Will Moderate Democrats Vote For Health Care Reform Before They Vote Against It?


A handful of moderate Democratic Senators are getting a lot of attention for their wavering stances on health care reform. See, for example, this piece from ABC News:

Democrats may have scored a big victory on the first Senate health care overhaul vote, but party unity lasted only as long as it took to bring down the gavel on Saturday's vote.

Sixty senators—exactly the number needed to pass a bill—voted Saturday night to move forward with debate. But even as they voted yes on this first procedural votes, several Democrats warned they'll vote no on the next vote if the bill isn't changed.

"I'm prepared to vote against moving to the next stage of consideration as long as a government-run public option is included," said Sen. Blanche Lincoln, D-Neb., who has been a swing Democratic vote on the Senate's bill.

She's one of four Democrats who voted "yes" on bringing the bill to the floor for debate—but who say they'll vote "no" next time if the bill still includes a government-run insurance program.

Since no Republicans support the bill, losing four Democratic votes would mean the bill only has 56 "yes" votes—not enough to pass.

Technically, the bill doesn't need 60 votes to pass. At some point, the Senate will require 60 votes for cloture—which ends debate and allows for a vote on the passage of the bill—but, once 60 Senators vote for cloture, the actual passage could be achieved with just 51 votes. So it's possible that we could see a situation in which those moderates vote for cloture but against the final bill.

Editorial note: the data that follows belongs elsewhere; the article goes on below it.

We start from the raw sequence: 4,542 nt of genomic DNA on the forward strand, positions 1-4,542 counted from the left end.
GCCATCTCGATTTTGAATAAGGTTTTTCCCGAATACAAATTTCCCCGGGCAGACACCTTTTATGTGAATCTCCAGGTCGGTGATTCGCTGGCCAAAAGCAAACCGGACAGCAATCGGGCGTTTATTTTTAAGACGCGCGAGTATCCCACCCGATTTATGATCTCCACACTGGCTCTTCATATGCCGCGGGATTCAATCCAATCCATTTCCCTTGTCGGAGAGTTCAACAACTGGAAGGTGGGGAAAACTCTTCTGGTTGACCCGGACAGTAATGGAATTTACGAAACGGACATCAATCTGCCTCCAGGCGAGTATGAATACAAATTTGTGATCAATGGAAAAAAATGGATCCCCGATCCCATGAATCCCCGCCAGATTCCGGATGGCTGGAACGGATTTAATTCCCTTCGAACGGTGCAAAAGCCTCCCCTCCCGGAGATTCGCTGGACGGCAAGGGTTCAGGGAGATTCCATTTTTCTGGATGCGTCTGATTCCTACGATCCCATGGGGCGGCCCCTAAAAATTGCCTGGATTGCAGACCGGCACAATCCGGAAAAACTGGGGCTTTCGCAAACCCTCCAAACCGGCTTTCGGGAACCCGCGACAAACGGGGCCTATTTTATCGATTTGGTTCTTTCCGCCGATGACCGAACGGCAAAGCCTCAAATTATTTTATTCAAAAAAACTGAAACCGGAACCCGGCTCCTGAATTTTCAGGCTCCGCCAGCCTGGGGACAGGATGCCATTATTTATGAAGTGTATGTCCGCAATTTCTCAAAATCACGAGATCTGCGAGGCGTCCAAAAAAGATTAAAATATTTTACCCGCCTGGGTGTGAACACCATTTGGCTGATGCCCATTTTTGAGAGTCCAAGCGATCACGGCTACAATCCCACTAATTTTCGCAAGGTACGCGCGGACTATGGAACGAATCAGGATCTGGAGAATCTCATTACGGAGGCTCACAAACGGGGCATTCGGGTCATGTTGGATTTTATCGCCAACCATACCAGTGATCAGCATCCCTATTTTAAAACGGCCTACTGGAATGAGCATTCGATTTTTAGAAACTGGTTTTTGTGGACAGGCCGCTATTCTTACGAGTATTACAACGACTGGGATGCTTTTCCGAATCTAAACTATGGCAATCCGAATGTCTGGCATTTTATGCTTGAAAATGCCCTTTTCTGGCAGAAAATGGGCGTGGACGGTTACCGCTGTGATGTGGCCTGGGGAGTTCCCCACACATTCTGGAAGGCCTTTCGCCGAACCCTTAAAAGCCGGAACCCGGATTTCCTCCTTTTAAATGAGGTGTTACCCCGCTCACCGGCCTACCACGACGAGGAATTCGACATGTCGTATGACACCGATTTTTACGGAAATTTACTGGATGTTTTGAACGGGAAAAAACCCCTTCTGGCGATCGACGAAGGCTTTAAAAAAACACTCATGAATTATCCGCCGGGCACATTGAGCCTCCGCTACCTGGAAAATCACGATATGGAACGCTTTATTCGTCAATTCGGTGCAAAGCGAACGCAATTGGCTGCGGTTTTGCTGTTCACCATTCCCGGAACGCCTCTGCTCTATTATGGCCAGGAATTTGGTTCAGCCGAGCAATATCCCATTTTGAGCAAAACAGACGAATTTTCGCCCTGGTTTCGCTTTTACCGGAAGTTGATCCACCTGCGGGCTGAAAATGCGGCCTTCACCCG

Indeed, given the competing pressures of party (which desperately wants to pass this bill) and polls (which show increasing disapproval of the bill, particularly Lincoln's home state of Arkansas) that moderates face on the bill, that's exactly what polling whiz Nate Silver suggests that Lincoln, who faces a potentially tough re-election bid next year, do. For Lincoln, he argues, "the path of least resistance would seem to be committing to voting for cloture, so that the Democratic base, your colleagues in the Senate, and the national media don't go nuclear on you—but against the underlying bill, which is unpopular in your state."

If it works, it's a neat trick: It allows moderates like Lincoln to support the party without technically supporting the bill. Yet this is not a strategy without risk. The question is whether or not voting for cloture will be percieved as a purely procedural vote—a "vote to allow a vote" or something along those lines—or a vote for passage. Given that once the Senate votes for cloture, passage is virtually guaranteed, I think the better argument is that a vote for cloture is, for all practical purposes, a vote for passage. But if Lincoln and others can convince their constituencies that it isn't, they might be able to satisfy the conflicting demands of both party and constituents.